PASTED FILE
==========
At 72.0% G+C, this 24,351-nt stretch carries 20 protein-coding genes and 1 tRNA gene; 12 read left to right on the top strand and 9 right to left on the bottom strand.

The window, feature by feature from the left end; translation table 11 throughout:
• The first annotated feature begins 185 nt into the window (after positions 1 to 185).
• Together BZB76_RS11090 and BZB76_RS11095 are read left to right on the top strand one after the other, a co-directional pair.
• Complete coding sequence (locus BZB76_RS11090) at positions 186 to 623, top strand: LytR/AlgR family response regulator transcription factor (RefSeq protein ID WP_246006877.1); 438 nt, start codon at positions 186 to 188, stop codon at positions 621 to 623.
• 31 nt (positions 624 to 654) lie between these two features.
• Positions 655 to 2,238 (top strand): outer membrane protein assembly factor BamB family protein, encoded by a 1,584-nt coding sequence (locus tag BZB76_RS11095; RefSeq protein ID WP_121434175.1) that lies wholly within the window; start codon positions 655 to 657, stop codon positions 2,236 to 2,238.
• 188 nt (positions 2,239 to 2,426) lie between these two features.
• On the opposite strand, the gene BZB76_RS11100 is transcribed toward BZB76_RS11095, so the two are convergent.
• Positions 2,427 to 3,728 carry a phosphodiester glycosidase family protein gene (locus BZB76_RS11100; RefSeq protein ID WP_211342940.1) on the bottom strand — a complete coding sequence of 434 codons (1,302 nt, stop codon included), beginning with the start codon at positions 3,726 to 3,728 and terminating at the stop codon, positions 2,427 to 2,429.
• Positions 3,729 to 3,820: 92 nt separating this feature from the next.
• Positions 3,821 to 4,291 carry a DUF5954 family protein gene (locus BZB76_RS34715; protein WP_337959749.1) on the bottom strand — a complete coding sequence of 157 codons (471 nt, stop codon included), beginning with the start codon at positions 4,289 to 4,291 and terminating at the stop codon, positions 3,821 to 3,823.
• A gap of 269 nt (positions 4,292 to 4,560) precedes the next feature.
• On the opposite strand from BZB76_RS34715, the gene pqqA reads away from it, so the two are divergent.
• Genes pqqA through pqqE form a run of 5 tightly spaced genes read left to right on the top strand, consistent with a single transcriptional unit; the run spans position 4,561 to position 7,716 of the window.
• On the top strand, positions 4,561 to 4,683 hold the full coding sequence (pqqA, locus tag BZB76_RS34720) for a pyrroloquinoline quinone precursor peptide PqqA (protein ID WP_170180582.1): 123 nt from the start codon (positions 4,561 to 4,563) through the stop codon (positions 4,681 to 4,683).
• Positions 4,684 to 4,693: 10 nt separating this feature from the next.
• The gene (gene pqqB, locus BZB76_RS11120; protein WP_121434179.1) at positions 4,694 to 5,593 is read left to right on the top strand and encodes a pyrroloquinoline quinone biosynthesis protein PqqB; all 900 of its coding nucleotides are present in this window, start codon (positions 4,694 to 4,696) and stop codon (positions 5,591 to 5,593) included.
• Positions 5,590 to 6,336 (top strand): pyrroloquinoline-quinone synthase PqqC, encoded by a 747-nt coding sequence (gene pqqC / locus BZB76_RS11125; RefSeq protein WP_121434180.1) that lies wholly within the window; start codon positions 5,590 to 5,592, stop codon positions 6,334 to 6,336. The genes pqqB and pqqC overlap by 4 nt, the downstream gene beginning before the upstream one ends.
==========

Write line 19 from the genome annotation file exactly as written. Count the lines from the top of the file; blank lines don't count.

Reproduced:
• Positions 5,590 to 6,336 (top strand): pyrroloquinoline-quinone synthase PqqC, encoded by a 747-nt coding sequence (gene pqqC / locus BZB76_RS11125; RefSeq protein WP_121434180.1) that lies wholly within the window; start codon positions 5,590 to 5,592, stop codon positions 6,334 to 6,336. The genes pqqB and pqqC overlap by 4 nt, the downstream gene beginning before the upstream one ends.